Title VII of the Civil Rights Act of 1964 provides specific time limitations for filing EEOC charges and subsequent lawsuits. What happens, however, if the employer and employee agree to shorten the period of time under which a suit must be filed? Last month, the Sixth Circuit Court of Appeals rejected an employer’s argument that contracts can alter the applicable statutory limitations periods for filing employment discrimination lawsuits.
In Logan v. MGM Grand Detroit Casino, the employer’s job application included a signed statement requiring that the employee file any lawsuit against the employer within six months of the alleged harm. The plaintiff quit her job and subsequently filed a sex discrimination claim with the EEOC and a lawsuit following the completion of the EEOC investigation. The district court dismissed the suit on the basis that it was filed beyond the six-month limitations period agreed upon by the plaintiff.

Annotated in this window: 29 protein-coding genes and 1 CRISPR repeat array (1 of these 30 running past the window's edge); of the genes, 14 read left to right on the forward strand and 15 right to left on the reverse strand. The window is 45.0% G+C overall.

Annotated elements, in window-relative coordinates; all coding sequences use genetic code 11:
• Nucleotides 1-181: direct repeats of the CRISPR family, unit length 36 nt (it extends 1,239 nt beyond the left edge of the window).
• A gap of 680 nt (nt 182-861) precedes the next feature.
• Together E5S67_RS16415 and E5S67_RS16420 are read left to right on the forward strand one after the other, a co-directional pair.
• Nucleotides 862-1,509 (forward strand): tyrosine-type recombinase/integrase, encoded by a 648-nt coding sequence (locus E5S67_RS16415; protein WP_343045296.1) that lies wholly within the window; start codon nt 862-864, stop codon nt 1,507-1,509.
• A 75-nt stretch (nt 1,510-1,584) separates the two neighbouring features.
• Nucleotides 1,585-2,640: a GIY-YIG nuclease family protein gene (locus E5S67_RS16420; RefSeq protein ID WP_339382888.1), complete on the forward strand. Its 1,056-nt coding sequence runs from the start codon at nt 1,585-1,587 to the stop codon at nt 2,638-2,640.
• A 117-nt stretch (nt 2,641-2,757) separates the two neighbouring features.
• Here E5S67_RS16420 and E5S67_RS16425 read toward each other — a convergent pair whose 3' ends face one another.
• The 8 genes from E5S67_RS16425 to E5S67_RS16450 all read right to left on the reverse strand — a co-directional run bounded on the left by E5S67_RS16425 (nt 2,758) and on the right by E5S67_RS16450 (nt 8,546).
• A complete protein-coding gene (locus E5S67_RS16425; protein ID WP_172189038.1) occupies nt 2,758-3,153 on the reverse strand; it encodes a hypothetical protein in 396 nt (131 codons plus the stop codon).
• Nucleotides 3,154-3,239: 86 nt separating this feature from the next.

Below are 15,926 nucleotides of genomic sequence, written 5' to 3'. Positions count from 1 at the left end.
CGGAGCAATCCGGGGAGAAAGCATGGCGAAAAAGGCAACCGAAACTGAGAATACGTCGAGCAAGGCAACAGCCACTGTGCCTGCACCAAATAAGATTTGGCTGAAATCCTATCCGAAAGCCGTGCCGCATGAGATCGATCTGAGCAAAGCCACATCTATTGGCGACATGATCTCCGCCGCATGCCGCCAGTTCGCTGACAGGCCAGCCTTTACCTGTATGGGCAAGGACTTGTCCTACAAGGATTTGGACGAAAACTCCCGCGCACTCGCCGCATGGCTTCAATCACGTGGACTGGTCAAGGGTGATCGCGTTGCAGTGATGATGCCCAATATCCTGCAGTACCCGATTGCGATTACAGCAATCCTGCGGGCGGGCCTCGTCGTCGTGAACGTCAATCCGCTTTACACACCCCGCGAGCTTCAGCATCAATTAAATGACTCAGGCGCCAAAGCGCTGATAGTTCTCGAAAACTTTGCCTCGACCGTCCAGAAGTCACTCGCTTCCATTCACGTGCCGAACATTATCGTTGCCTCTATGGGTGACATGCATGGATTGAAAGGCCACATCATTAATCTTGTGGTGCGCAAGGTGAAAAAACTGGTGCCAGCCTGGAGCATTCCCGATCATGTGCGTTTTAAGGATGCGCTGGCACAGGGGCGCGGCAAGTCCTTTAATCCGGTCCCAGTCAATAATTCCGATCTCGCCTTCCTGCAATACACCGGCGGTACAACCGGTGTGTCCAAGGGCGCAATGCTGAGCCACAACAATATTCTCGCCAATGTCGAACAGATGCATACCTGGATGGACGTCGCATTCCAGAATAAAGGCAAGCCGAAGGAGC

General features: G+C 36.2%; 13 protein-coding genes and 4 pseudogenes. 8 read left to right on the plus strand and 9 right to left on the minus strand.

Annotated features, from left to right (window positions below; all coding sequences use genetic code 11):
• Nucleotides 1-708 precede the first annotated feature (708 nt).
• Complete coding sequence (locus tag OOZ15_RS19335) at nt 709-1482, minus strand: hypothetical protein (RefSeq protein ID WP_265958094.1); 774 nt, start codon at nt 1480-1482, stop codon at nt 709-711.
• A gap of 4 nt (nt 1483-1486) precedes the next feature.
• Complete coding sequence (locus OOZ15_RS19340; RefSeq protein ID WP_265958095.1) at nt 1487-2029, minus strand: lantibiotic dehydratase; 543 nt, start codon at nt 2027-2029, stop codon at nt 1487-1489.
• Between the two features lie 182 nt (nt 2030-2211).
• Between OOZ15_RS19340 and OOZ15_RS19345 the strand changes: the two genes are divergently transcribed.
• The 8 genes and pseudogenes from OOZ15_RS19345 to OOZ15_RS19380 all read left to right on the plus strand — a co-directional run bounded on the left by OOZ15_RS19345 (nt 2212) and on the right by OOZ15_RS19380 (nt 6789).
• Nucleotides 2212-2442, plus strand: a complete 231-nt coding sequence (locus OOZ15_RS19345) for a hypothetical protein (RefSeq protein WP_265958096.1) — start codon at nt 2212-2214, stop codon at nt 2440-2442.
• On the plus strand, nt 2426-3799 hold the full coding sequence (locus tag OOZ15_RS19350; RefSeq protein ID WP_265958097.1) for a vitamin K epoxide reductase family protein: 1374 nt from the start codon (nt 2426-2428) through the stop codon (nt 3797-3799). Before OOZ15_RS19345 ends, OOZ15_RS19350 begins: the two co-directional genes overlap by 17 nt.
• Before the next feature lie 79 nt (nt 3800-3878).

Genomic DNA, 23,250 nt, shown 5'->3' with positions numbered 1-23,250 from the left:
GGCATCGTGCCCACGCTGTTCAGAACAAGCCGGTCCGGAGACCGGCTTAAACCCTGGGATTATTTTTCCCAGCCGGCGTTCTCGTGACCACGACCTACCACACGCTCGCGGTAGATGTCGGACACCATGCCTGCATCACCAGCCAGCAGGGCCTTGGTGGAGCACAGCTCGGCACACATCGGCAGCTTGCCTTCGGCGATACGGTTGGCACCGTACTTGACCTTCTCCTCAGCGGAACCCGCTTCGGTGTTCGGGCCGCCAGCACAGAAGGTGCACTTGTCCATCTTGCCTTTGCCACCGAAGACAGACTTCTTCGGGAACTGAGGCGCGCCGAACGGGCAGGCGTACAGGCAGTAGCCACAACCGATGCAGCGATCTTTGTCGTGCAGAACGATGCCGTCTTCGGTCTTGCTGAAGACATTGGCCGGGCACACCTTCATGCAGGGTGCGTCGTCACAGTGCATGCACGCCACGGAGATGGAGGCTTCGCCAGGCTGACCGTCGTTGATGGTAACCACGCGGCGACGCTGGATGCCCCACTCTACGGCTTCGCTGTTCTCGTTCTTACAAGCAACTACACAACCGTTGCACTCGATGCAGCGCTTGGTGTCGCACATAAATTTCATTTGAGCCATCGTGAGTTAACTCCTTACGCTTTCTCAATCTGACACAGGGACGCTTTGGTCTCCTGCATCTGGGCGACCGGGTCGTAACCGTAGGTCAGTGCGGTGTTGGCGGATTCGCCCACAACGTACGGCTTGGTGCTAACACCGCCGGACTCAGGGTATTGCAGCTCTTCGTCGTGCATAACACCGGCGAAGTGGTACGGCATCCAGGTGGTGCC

The Sixth Circuit had little difficulty reversing this decision. The court noted the specific limitations periods set by Congress in Title VII. The Sixth Circuit characterized these timelines as substantive rights. By requiring that a lawsuit be filed before the EEOC may complete its investigation of the charge, the contract materially interferes with the ability of the EEOC to thoroughly investigate and potentially resolve charges. The court also noted that allowing parties to attempt to shorten the limitations period for filing claims would result in a patchwork of state law rulings on the use of contracts for this purpose.
Courts generally do not favor agreements with employees that limit their rights to seek redress against their employers. Whether using statutory, common law, or public policy grounds, courts will usually prevent employers’ attempts to avoid claims through the use of contracts.